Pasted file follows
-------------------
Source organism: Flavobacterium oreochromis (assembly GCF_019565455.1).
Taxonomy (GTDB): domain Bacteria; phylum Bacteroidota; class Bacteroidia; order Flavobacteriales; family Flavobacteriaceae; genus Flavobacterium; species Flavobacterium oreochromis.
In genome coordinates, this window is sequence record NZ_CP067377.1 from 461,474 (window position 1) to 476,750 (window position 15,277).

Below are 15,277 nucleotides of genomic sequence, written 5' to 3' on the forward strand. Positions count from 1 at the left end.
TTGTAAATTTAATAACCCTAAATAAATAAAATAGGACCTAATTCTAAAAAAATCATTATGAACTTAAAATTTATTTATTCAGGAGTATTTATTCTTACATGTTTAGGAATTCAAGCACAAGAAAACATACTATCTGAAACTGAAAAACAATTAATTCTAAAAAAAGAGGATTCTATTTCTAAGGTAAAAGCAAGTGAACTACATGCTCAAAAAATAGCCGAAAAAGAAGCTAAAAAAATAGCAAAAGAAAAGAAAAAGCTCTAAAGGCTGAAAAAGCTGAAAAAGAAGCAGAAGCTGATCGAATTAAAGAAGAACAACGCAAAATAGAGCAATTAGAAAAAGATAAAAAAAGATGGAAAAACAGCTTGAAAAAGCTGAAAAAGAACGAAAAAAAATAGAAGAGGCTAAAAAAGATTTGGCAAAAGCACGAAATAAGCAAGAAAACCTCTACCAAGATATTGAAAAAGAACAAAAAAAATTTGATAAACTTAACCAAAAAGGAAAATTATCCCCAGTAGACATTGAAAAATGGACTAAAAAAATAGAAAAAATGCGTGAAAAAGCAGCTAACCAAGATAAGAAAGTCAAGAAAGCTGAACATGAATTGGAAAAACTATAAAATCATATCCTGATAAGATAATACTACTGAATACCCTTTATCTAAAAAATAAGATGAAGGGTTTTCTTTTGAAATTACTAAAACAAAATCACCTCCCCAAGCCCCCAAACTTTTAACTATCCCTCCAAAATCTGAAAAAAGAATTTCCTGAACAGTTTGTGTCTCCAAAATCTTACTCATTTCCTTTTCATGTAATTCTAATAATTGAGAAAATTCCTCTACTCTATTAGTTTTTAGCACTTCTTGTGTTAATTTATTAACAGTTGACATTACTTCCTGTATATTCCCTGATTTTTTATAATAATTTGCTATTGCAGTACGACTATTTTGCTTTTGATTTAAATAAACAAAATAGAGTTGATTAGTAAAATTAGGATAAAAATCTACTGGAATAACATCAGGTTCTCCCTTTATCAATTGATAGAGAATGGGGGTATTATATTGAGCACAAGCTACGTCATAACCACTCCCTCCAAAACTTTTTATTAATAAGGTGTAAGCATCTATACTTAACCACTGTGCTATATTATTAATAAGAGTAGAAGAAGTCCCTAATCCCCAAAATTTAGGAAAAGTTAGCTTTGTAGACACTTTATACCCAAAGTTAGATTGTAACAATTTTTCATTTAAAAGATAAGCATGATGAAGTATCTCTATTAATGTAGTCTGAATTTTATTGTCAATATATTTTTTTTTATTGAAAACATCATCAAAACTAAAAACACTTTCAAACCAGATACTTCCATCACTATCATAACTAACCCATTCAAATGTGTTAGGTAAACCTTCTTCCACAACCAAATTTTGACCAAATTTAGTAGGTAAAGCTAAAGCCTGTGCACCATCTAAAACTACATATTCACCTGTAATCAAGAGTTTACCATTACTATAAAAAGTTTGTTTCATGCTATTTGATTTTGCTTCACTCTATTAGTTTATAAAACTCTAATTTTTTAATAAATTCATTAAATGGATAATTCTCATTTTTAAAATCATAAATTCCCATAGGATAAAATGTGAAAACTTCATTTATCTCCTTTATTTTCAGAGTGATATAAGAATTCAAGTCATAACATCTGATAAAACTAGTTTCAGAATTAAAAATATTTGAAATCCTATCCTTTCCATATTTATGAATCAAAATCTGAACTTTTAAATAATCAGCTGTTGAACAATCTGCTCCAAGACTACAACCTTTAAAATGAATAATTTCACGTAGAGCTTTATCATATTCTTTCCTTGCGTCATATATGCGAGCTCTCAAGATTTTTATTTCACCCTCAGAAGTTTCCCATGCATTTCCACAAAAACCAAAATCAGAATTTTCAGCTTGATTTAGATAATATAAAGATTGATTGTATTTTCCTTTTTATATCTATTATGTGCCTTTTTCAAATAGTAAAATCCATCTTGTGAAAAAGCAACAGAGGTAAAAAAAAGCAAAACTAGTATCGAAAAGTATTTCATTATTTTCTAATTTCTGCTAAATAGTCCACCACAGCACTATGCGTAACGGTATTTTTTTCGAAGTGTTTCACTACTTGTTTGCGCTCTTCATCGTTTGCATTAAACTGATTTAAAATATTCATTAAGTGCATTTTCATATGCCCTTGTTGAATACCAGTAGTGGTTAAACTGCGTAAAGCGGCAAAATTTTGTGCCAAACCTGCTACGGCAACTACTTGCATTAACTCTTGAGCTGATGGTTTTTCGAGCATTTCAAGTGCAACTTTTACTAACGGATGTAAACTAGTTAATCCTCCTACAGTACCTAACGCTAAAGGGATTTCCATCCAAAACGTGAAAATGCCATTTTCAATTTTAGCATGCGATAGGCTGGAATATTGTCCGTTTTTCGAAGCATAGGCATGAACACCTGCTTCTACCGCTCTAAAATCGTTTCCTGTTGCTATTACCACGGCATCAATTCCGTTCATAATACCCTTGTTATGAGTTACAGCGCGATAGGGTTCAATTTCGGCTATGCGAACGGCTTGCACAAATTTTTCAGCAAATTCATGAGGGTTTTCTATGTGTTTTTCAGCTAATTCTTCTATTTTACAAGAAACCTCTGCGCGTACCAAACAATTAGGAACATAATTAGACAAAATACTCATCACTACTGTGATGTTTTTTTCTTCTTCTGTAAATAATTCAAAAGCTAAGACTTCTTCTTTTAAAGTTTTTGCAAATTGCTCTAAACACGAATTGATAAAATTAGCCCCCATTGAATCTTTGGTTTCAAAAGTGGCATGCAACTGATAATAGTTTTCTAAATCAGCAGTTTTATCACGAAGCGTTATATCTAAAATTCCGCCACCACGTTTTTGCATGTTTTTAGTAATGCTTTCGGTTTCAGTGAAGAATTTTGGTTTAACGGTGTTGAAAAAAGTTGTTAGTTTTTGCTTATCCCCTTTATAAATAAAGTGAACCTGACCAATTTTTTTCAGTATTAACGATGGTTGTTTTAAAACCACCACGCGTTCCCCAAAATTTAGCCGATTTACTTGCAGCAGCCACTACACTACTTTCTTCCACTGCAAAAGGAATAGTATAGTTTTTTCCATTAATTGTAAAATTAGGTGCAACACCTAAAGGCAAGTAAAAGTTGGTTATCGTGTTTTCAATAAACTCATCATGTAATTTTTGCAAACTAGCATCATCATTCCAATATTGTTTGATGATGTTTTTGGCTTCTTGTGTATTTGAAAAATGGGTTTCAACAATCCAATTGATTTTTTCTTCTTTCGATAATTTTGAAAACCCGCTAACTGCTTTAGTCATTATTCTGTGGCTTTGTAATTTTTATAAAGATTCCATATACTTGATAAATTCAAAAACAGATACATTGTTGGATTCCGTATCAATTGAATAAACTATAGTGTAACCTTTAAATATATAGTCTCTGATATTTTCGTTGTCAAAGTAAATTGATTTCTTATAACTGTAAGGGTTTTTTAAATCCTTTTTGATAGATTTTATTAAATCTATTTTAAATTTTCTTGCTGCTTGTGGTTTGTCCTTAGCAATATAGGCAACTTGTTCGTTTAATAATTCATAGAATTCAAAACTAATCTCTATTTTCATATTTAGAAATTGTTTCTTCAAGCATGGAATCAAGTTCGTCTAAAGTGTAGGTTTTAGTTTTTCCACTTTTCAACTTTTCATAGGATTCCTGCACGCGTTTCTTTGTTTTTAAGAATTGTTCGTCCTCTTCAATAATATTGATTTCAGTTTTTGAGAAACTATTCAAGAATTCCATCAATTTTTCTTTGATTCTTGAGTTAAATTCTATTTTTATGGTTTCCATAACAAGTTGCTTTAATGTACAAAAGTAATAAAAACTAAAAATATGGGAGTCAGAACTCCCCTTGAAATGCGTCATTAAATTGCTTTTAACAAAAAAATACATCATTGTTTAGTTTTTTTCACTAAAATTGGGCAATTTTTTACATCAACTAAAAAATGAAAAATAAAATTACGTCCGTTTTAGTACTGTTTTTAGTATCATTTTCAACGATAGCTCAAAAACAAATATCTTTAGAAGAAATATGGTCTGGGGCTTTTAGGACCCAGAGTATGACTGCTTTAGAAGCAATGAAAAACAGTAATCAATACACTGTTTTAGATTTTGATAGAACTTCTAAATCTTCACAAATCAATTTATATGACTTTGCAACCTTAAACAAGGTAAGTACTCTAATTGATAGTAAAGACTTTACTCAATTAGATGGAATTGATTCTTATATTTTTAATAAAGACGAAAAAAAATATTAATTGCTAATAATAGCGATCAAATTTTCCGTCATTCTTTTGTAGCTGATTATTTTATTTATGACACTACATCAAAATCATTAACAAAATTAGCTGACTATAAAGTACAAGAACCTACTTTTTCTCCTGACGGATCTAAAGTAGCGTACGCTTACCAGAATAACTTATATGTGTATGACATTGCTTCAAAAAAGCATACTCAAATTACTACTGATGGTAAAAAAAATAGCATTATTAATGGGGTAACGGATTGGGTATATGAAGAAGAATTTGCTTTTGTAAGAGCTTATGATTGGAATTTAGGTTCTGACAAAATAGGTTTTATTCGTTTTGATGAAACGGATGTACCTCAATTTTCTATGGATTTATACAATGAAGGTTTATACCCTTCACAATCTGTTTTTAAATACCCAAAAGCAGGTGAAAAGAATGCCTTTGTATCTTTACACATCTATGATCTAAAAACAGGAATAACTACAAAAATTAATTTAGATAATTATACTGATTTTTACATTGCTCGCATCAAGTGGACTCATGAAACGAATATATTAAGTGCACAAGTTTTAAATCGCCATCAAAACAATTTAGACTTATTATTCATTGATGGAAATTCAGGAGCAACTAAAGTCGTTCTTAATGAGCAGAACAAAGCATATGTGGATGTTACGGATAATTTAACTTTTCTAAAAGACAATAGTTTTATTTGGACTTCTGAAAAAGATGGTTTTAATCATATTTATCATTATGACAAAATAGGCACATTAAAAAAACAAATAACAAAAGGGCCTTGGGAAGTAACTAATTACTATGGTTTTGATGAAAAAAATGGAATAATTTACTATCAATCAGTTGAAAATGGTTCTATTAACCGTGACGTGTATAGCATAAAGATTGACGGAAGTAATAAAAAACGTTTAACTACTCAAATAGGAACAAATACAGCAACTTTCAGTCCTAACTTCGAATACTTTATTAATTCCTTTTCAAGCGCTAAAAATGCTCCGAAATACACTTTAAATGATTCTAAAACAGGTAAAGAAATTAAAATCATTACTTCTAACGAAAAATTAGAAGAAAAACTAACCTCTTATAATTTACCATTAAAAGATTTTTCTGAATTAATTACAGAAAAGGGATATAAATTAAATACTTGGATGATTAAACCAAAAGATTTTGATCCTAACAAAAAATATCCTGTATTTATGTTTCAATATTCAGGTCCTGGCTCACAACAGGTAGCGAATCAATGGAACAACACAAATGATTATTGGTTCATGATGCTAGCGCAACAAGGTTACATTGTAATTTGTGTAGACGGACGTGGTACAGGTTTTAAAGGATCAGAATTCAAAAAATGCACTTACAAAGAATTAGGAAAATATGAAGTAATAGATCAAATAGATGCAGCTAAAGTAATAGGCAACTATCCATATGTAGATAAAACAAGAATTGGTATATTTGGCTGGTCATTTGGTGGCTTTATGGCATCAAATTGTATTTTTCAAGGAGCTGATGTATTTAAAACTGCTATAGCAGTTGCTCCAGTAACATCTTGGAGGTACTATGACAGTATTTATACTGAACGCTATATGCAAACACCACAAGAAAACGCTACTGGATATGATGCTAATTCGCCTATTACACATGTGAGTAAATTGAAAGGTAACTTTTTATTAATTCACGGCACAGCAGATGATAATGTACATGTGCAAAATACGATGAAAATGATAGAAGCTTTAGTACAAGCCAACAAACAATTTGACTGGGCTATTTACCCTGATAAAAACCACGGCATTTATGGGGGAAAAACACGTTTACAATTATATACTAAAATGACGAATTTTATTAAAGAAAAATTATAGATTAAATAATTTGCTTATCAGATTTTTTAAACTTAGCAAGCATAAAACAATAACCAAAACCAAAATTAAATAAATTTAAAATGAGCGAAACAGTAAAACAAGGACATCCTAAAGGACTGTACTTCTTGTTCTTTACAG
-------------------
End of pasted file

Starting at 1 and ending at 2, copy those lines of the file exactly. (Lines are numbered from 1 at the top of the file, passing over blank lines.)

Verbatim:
Source organism: Flavobacterium oreochromis (assembly GCF_019565455.1).
Taxonomy (GTDB): domain Bacteria; phylum Bacteroidota; class Bacteroidia; order Flavobacteriales; family Flavobacteriaceae; genus Flavobacterium; species Flavobacterium oreochromis.